With an upcoming provincial election, our communities desire to seek changes to the MGA and for special status as “tourism-based communities” becomes topical once again. Effective marketing generates increased investments, helps create jobs and helps drive economic growth. Our “tourism-based communities” invest 58% more than similar sized communities because we have to provide the facilities, services and infrastructure they do not.
The towns of Canmore, Banff and Jasper while nearly identical in size to Brooks, Taber and Morinville, have to provide affordable housing, transit and tourist services, that these communities do not. Many American resort communities have the tools to finance and provide the needed services to fuel their tourist-based economies. Our "tourism-based communities" compete not only against these American destinations but also against 14 separate British Columbia communities, that have Resort Municipal Status. Fernie, Golden, Kimberly, Radium Hot Springs and Revelstoke, to name a few, all have it. Whistler got it in 2010. Our "tourism-based communities" are still waiting. Overnight accommodation services in our "tourism-based communities", namely hotels, motels and other associated accommodation models currently make-up 25% of the tax rates, the province of Alberta collects 4%. Why aren’t we, as "tourism-based communities" able to access some of these funds for our local, but significant tourism efforts?
Since 2005, $44 million annually has gone to Travel Alberta, despite $85 million collected through taxes. The difference? Provincial general revenues. Tourism Alberta’s budget has not increased since 2005, despite more aggressive tourism marketing efforts from other jurisdictions. Travel Alberta has left essential markets like Australia. How do we move forward? How do we continue to drive tourism; locally, regionally, nationally and internationally?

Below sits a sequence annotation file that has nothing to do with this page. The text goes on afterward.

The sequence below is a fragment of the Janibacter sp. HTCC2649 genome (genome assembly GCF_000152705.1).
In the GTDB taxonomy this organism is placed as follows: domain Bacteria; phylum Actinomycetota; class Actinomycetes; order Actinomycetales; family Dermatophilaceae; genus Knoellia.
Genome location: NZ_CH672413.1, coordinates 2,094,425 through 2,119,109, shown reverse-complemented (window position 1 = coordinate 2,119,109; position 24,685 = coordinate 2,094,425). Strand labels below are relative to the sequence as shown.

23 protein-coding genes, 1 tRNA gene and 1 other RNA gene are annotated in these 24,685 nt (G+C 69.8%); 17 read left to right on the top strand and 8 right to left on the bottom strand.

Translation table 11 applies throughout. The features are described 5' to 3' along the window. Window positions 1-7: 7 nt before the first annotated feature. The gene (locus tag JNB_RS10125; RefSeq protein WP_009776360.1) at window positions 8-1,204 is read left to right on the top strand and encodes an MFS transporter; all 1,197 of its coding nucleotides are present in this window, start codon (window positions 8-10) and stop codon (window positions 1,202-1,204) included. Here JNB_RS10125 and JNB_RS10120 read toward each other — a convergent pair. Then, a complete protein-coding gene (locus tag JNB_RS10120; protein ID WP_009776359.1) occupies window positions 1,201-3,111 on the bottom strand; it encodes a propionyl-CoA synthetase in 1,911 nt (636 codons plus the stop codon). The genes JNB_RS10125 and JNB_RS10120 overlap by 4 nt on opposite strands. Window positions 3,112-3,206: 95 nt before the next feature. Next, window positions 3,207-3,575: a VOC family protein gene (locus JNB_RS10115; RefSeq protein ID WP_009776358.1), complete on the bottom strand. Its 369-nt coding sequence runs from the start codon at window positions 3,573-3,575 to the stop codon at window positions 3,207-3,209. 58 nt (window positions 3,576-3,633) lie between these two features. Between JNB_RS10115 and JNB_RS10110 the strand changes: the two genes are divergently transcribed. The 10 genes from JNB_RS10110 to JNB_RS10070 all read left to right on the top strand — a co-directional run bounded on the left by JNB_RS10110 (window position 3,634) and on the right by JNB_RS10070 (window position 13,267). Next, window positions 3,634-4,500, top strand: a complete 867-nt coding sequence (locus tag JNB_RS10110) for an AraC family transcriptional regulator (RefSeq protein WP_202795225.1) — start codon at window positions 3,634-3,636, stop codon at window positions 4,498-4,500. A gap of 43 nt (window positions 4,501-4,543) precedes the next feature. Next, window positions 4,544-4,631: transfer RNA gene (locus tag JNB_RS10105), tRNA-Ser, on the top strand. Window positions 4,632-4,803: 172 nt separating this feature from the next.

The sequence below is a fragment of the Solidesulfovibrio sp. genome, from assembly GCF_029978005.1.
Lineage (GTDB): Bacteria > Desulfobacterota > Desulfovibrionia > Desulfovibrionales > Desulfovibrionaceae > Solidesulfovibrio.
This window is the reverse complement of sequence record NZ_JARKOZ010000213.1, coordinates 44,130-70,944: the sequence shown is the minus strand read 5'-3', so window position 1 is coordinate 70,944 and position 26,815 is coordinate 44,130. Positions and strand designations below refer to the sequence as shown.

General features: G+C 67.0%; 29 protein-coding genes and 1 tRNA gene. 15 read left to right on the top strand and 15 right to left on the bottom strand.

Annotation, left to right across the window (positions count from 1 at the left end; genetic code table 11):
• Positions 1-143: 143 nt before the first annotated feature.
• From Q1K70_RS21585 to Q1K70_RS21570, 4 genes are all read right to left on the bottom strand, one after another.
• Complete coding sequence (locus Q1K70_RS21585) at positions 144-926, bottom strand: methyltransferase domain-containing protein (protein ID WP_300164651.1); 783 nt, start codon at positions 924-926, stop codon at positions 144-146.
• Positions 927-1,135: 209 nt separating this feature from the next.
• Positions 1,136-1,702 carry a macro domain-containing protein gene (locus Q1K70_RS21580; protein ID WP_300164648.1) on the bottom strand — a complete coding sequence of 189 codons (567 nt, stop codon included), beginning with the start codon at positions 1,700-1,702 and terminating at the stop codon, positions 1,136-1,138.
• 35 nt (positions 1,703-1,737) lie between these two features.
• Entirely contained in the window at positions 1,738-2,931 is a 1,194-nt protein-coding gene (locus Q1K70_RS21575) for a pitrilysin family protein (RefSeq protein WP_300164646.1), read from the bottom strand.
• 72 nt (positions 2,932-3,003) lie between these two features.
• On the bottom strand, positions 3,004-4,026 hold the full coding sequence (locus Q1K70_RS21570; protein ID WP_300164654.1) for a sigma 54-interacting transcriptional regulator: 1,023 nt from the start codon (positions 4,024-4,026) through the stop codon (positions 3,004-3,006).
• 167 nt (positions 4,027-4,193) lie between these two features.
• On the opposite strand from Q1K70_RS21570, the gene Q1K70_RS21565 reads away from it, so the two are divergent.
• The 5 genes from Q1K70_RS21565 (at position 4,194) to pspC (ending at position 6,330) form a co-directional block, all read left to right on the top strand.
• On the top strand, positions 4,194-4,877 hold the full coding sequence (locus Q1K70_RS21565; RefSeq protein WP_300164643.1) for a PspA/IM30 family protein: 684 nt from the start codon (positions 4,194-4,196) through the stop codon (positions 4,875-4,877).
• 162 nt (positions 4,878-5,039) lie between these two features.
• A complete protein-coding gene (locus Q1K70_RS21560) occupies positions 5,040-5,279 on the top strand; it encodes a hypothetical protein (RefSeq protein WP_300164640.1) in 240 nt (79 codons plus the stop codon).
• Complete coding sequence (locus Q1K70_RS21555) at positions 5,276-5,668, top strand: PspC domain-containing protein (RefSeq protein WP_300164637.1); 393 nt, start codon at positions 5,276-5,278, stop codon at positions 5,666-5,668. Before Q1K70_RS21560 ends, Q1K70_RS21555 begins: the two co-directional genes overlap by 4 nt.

Our "tourism-based communities" drive tourism for Alberta, our communities of Canmore, Banff and Jasper can and should act as a funnel for other centres and destinations across Alberta. Start in the Canadian Rockies, visit Calgary, visit Drumheller, go visit the Canadian Oil Sands in Fort McMurray, visit Pincher Creek and see our massive wind-turbines and our growing clean energy industry. Visit Milk River in the south and stop on through Head Smashed in Buffalo Jump.
But let us do this together, let us help build up an internationally renowned marking and tourism engagement strategy that showcases Alberta to the world. Let us grow our market, and give our resort communities the tools to succeed. It’s time we think big, we work together and start changing the conversation to how we can grow our economy while also preserving what so many locals love about where we live: the connection to nature.
The biggest takeaway? Tourism drives our economy. But without the right tools and policies, we’re playing catch-up and losing out to other key markets, when in reality we can and should be building our brand, not cutting back. For residents, business owners and all others in the communities of Canmore, Banff and Jasper, where do we see ourselves in the future?
It's time we start thinking and acting like the "tourism-based communities" that we are and frankly, but in a Canadian-polite manner, seek Resort Municipal Status for our mountain communities. It's 2019 after all.